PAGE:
Simulink™ model of the compliance chamber indicating the three different domains the model is able to simulate. The hydraulic section is comprised of a flow rate source with pipe sections leading to and one exiting from the hydraulic chamber. The resistor creates the backpressure to the flow, with the 655 value indicating the stepper motor position needed for a 0.022 in2 equivalent hydraulic orifice. The membrane section illustrates the interface of the mechanical element of the membrane, the pneumatic contribution from the air pressure above the membrane, and the hydraulic pressure acting on the membrane. The motion sensor in this section provides the analogous reading of membrane deflection that the laser displacement sensor is providing in the physical system. The pneumatic section simulates the pressure regulation system that drives the air space pressure changes. Controller calculations are conducted in blocks located in the upper right of the model, which are interfaced with sensors connected to the appropriate domains of the system.

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Fig. 4

A diagram of the run-time loops programmed for the compliance control, with functional connections to external components, is shown. A fast 500 Hz timed loop with a low priority interrupt is used to capture the sensor data. The displacement sensor is used to determine the current volume of the membrane. The fluid pressure is used in the computation of the volume set point. The air pressure is monitored to ensure operation within the safety limits. After the volume error is determined, the PI controller actuates the pneumatic system to maintain the compliance desired. The communication with the computer is a high priority interrupt that processes the set point changes and returns measurements to the data logging system.

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Fig. 5

Experimental performance of the compliance chamber process controller. The pulsatile flow settings were 50 bpm, 30% systole and 80 ml stroke volume. The peripheral resistance was simulated to be equivalent to a 0.022 in2 hydraulic orifice. The first plot includes the fluid pressures of the experimental and computational models. The middle plot contains the flowmeter data, which is interpreted as left ventricular output. The bottom plot indicates the curve slope used to control the compliance and the determined slope from regression analysis. The calculation of the compliance through linear regression of the pressure-volume curves is plotted against the setpoints to illustrate the performance of this controller. Large deviations at the transitions to new curve settings are seen, but are expected in this state of set point change.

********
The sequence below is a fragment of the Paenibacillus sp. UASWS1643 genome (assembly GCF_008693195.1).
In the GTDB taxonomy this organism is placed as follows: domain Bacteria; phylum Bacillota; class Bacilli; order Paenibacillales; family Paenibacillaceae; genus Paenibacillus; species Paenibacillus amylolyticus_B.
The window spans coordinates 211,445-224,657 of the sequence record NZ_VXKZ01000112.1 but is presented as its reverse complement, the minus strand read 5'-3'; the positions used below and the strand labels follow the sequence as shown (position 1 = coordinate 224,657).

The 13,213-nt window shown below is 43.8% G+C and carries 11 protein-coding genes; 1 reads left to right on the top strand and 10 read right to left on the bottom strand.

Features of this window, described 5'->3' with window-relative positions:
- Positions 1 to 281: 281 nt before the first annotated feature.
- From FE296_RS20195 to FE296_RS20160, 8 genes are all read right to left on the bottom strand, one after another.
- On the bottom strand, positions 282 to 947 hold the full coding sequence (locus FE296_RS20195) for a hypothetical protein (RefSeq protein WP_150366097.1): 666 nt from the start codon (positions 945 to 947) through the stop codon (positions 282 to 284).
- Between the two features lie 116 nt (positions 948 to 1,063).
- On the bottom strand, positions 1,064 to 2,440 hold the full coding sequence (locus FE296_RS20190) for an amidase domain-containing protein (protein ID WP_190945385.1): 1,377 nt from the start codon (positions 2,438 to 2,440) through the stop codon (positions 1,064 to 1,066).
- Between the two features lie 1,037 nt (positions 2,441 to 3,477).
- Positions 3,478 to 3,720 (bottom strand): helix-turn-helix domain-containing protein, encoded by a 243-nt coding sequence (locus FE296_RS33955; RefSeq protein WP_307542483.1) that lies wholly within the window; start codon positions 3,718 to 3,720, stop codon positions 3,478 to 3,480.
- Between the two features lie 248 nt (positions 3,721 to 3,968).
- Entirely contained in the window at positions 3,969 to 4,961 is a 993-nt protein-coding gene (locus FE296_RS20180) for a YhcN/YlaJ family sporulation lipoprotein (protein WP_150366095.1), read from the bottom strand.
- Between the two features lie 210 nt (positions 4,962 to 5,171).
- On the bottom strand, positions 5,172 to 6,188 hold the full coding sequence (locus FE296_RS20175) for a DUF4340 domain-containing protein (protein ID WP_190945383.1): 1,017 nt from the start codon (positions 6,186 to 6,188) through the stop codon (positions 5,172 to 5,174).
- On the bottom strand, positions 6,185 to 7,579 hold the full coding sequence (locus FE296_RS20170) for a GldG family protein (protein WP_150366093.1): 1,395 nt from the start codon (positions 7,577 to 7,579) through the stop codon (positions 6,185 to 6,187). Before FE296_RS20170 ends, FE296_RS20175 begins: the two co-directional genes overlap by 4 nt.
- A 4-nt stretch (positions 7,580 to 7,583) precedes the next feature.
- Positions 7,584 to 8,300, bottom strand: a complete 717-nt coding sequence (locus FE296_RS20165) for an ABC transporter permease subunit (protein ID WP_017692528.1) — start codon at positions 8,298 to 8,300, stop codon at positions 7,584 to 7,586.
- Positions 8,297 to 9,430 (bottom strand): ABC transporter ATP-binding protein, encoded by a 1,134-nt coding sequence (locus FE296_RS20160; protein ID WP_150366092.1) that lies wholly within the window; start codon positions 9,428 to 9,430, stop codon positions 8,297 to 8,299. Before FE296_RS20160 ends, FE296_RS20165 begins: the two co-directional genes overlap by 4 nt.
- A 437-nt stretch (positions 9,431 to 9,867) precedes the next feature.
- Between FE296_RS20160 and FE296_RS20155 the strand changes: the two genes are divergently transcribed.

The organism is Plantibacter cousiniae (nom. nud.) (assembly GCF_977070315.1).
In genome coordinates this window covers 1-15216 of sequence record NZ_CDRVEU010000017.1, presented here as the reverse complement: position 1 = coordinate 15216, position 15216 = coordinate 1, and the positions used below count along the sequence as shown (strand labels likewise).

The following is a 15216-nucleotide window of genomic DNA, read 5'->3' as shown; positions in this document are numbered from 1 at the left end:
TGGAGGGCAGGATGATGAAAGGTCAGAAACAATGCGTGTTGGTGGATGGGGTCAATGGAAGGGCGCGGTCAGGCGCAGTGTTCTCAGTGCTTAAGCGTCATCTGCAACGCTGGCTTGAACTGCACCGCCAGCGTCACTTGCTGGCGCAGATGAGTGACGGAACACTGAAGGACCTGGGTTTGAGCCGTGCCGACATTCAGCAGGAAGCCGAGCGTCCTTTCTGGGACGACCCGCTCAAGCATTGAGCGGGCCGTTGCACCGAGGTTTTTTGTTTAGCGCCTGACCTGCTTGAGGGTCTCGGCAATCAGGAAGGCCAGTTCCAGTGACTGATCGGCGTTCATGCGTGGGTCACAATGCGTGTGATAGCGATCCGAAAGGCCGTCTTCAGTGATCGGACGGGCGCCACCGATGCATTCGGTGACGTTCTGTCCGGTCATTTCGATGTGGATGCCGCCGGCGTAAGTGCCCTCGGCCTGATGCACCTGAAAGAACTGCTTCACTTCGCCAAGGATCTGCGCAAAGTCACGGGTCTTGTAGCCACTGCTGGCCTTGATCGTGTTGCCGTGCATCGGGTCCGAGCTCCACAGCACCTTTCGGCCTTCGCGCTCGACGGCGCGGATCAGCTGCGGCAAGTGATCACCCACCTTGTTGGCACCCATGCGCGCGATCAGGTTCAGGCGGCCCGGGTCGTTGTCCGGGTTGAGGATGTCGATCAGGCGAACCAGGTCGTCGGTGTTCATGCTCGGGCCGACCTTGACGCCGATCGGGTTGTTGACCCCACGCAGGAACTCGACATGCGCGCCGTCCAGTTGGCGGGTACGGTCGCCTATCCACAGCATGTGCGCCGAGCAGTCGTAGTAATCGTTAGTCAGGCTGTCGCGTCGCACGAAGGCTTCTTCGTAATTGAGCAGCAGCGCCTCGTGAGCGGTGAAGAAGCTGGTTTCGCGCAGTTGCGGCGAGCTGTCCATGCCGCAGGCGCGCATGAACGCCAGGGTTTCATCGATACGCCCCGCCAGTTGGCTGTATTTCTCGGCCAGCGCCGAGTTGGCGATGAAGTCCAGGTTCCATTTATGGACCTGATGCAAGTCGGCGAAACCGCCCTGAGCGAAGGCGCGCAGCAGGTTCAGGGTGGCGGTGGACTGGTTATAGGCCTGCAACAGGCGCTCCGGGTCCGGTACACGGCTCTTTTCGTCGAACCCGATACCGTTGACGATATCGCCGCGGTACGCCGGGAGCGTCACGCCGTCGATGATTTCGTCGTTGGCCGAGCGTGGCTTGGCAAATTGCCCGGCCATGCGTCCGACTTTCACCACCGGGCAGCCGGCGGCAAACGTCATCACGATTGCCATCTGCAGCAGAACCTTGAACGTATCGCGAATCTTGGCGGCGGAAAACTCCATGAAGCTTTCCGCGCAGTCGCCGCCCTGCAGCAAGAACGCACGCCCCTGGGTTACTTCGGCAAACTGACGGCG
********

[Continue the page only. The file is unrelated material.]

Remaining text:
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Fig. 6

Pressure versus volume (PV) curves for the data presented in Fig. 5. The dashed lines indicate the set point curves used to control the compliance. The black curves are the plots of the experimental PV. The light gray line segments represent the regression performed on the systolic and diastolic sections of the experimental PV curves. The numbers at the top of each set point curve indicate the slope of that setting. The black traces between the curves result from the controller’s migrating to a new curve. Congruency of the set point, experimental and regression plots illustrate this control method’s ability to accurately execute control of the system compliance using a curve-based set point method.

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Fig. 7

Screenshot of the LABVIEW control panel for the compliance chamber during an experiment. The compliance graph presents the current volume-pressure value present in the chamber (white) with the set point curve overlaid (gray). The dial gauge indicates the valve opening in percentage; negative indicates venting and positive corresponds to positive pressure opening. A switch to activate or deactivate the controller is included for safety in the case of instability, or for investigations without compliance control. The led indicates that the controller is appropriately enabled or disabled. The reset graph button clears the compliance graph at the top, which is useful when a new compliance curve is actuated. The inputs in the lower right are for the compliance curve of interest; slope and intercept pertain to the volume-pressure curve that is to be followed by the controller. The ability to set and read the integrator value is useful in expediting controller response and monitoring controller performance, respectively. The update settings button communicates to the MCU the controller state and the curve values to be used.